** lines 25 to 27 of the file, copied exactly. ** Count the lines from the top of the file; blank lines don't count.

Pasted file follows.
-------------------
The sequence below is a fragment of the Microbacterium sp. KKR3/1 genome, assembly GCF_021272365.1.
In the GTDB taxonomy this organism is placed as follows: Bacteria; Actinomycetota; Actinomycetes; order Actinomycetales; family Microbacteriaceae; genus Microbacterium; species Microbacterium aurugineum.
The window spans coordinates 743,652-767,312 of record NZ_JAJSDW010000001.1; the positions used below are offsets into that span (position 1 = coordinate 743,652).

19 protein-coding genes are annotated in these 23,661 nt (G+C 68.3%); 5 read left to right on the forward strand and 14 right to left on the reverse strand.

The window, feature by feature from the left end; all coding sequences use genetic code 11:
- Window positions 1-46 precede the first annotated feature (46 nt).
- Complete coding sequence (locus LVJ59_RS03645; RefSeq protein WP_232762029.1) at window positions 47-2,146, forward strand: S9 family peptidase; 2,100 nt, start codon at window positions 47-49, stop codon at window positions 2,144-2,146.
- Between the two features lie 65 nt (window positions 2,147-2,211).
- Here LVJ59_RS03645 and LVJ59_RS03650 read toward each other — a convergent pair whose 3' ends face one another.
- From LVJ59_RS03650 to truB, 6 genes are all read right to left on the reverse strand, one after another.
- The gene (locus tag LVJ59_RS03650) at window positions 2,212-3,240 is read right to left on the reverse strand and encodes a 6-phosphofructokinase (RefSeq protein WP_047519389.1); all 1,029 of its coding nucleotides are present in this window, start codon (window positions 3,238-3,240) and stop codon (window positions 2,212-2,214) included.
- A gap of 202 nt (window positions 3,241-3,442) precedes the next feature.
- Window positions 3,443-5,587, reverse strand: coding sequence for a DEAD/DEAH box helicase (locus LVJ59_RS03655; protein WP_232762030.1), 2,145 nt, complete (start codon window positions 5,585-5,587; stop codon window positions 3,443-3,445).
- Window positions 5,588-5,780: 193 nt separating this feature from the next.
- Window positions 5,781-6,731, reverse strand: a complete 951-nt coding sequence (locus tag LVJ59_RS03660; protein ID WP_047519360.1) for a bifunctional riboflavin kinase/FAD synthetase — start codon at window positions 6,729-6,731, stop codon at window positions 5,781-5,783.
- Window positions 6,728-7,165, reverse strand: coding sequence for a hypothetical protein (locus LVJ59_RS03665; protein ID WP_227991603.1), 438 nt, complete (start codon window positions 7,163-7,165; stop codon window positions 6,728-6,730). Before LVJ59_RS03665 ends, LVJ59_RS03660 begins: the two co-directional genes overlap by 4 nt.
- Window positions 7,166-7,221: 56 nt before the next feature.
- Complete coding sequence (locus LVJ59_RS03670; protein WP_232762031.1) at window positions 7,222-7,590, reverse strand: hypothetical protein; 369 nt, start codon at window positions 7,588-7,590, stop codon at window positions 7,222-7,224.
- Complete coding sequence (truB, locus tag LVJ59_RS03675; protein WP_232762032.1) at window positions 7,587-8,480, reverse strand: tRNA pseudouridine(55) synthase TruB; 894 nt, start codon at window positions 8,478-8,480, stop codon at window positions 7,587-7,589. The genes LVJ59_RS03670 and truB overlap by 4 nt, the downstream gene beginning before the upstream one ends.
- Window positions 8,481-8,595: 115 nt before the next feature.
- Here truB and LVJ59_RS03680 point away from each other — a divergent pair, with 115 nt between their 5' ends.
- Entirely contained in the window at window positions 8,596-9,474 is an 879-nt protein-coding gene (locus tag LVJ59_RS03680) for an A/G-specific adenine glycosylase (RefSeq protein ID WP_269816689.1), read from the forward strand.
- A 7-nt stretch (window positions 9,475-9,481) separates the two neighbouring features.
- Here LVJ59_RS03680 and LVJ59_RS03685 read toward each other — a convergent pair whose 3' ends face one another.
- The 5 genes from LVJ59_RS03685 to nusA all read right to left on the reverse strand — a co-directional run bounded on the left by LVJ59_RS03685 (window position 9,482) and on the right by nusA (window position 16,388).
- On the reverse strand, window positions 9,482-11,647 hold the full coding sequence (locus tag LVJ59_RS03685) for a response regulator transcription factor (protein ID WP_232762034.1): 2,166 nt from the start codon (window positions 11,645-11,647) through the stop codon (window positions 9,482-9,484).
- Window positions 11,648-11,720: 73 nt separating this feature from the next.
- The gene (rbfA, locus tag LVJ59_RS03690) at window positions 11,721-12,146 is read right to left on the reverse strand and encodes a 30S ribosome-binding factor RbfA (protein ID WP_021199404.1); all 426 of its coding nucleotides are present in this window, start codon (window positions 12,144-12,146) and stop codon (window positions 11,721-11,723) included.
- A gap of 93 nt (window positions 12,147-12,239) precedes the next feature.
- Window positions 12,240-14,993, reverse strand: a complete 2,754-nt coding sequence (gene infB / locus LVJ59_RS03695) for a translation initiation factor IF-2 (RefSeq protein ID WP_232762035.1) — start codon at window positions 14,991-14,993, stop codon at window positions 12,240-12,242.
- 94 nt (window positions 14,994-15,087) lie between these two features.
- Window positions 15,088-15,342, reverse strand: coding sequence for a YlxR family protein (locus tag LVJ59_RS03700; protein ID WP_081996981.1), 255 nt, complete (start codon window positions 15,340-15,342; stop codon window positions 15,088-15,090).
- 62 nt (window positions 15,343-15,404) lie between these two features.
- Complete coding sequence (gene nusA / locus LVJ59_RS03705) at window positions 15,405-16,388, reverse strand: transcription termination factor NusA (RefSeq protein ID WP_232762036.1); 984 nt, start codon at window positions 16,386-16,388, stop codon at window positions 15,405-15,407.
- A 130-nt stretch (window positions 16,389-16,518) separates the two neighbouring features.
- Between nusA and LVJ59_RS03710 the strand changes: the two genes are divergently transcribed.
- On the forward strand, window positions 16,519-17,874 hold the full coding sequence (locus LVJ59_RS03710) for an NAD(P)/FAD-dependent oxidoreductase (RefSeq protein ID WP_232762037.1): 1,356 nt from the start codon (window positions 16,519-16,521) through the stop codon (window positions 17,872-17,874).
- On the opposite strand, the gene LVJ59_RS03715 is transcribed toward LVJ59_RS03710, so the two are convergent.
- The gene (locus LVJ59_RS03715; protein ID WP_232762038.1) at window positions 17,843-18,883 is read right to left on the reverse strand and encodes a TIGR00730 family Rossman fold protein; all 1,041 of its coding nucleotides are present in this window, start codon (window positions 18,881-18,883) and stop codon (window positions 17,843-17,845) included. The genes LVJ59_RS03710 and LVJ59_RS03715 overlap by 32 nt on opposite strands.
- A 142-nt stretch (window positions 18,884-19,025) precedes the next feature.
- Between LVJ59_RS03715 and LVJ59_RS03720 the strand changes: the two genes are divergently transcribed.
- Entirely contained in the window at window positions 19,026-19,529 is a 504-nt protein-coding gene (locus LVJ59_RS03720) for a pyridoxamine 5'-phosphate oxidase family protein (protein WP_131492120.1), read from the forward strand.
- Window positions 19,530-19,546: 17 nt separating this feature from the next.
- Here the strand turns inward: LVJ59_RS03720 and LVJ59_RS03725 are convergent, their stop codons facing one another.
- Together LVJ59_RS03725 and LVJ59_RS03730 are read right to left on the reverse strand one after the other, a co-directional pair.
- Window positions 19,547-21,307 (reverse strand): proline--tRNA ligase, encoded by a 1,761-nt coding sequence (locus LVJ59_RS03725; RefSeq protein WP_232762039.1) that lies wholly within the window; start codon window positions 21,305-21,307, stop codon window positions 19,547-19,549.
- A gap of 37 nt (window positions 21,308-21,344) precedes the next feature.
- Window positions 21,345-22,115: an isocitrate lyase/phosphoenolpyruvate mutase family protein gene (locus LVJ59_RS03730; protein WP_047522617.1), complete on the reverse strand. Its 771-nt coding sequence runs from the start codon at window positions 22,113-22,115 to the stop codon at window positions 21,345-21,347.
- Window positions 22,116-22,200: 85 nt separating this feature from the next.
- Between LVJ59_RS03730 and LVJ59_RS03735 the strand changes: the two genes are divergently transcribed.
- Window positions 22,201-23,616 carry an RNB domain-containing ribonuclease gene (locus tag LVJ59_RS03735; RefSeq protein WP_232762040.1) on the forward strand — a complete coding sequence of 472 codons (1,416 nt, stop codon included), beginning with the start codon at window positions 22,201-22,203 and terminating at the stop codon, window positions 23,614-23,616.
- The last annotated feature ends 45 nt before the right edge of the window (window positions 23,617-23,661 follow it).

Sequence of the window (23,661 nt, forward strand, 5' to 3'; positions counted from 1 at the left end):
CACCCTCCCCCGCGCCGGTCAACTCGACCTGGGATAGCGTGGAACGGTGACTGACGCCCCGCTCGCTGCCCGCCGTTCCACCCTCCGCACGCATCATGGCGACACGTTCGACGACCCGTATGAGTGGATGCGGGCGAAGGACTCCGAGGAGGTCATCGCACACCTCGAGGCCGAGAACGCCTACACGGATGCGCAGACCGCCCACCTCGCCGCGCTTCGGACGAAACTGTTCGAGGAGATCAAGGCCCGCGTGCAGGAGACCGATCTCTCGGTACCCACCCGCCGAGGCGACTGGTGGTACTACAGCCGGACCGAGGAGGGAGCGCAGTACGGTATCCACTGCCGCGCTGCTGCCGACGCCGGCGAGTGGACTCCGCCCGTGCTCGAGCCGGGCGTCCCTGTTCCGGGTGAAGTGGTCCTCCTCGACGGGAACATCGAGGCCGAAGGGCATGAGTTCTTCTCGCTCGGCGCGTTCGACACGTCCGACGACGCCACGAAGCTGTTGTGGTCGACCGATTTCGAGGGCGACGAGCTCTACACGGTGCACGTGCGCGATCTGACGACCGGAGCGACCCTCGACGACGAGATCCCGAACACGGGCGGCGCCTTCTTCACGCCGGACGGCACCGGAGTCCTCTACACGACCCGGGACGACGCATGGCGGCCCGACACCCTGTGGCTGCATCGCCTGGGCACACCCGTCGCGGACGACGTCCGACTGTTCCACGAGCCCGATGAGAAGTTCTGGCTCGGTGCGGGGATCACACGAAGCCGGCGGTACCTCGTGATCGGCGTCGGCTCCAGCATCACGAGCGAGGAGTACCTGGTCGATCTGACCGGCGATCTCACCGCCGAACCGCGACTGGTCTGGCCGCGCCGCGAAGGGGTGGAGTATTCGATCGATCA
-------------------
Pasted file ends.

- The 5 genes from LVJ59_RS03685 to nusA all read right to left on the reverse strand — a co-directional run bounded on the left by LVJ59_RS03685 (window position 9,482) and on the right by nusA (window position 16,388).
- On the reverse strand, window positions 9,482-11,647 hold the full coding sequence (locus tag LVJ59_RS03685) for a response regulator transcription factor (protein ID WP_232762034.1): 2,166 nt from the start codon (window positions 11,645-11,647) through the stop codon (window positions 9,482-9,484).
- Window positions 11,648-11,720: 73 nt separating this feature from the next.